introducing: my bad attitude!

I used to entertain the thought of being a mixed-animal vet. Not because it’s something I’m all that interested in, but because it would be a useful thing to be: there’s a severe shortage of large animal vets in the country, and it’d be good to be useful. Right? Right.

But the fact is, that it is an almost completely different job from being a small animal vet.  There is an oceans difference between working with someone’s pet/family member and working with someone’s, well, work.  And yeah, blah blah blah, there are grey areas, pet goats and horses, etc., and sure to some extent medicine is medicine, but just bear with me, please.  Theoretically I’ve always understood that, but it’s really taken this rotation to drive the point home.

There has been a lot to really enjoy about this rotation: primarily the people. I love the large animal vets, and generally I like talking to the farmers who either bring their animals to us or invite us to come out to them.  I love the gentle souls of our professors, who know how to manipulate the 1500lbs animals to do what we need them to do without causing undue stress or pain, and who can make a diagnosis over the phone but still pretend to give us the credit for it, after an hours-long discussion.

All the same, this is the first rotation that I really haven’t enjoyed.  On all previous rotations, I have tried to stop just short of being obnoxious to jump on any opportunity I get: I’ll take any case, do any task, etc., etc. It’s a learning opportunity, it’s usually fun and interesting, and if nothing else, it passes the time faster.  And it’s hard to explain, but with cows…I’m just not that into them.  90% of our “exam” time is spent just trying to get them in the stantions, or on the table, etc. It’s like every cow is a big huge, poorly behaved dog that you have to wrestle with to get anything accomplished.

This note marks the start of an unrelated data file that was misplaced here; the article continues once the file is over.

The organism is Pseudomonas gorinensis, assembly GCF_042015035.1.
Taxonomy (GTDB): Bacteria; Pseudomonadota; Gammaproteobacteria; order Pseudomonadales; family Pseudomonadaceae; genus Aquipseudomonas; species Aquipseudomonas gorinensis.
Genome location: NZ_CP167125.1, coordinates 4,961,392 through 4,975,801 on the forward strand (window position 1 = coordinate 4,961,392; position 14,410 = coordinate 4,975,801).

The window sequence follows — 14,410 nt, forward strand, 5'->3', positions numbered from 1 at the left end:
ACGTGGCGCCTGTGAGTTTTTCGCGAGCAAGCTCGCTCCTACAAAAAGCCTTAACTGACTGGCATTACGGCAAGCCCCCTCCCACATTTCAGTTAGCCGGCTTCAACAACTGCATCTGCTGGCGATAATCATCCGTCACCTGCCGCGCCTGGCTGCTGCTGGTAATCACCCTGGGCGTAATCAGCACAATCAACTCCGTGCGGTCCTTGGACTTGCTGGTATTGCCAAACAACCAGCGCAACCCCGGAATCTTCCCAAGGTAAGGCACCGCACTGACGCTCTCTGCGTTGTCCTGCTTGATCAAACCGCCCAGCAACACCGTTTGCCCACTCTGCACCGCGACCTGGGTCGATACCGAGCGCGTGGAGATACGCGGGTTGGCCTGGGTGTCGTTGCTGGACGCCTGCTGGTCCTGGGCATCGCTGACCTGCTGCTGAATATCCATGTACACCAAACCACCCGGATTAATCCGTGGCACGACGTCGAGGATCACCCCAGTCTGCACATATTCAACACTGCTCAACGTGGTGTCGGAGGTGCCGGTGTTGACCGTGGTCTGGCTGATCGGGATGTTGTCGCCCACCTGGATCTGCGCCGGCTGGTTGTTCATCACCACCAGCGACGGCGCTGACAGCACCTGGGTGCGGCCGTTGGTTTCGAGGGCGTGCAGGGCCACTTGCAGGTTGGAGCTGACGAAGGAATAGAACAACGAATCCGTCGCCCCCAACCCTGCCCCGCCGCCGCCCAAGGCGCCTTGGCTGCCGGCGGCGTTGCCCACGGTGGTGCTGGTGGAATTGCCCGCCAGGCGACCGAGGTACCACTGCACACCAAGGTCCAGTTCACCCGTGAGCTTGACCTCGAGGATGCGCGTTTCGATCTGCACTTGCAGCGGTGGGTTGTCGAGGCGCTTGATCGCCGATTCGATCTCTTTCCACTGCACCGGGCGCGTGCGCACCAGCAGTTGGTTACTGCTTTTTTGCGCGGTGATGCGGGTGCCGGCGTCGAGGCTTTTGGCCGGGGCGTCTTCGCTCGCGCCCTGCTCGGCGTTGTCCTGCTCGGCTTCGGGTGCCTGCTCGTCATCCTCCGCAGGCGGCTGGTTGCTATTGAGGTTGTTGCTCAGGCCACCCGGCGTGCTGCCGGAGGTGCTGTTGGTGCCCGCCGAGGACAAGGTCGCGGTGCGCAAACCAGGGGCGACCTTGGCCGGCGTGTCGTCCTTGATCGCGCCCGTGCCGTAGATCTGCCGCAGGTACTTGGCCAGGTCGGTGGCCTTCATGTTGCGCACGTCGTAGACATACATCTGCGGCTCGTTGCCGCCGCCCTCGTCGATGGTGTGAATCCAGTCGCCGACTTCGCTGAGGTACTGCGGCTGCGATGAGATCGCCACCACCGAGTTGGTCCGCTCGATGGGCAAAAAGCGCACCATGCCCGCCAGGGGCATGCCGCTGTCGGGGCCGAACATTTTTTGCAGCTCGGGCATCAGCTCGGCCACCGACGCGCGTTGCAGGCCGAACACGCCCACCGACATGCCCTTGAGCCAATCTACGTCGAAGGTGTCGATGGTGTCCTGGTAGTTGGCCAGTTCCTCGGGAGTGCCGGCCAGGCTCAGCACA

With small animals, our concern is for the pet and the owner, of course: you can’t push a $4000 surgery on a poor owner. But all the same, desicions are always made with love. With food animals, decisions can’t be made of love, or else farmers would lose their livelihood. You can’t always do what’s in the best interest of the cow; often that option is actually fairly laughable. So sure the decisions are still made with compassion, but fundamentally they are business-driven, out of necessity.  And that is just not of interest to me.

It’d be like if you really didn’t like football, didn’t know the rules, etc., but were forced to go to football camp. It’s not like football will have a huge impact on the rest of your life, and sure it’d be a good thing to learn but really…is it necessary?  I don’t mind it SO much, really, but certainly, I’ll be glad when it’s over.

At the same time I can appreciate some of the insane experiences I’ve had, and will be sharing more of them soon!

Eh. I feel like a slacker with all these confessions, but I can’t love everything.

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2 thoughts on “introducing: my bad attitude!

  1. Renee

    Totally agree (small animal track here) – and no, I don’t think wanting to narrow your focus a little makes you a slacker. If that were the case, then specialists would be considered slackers as well!

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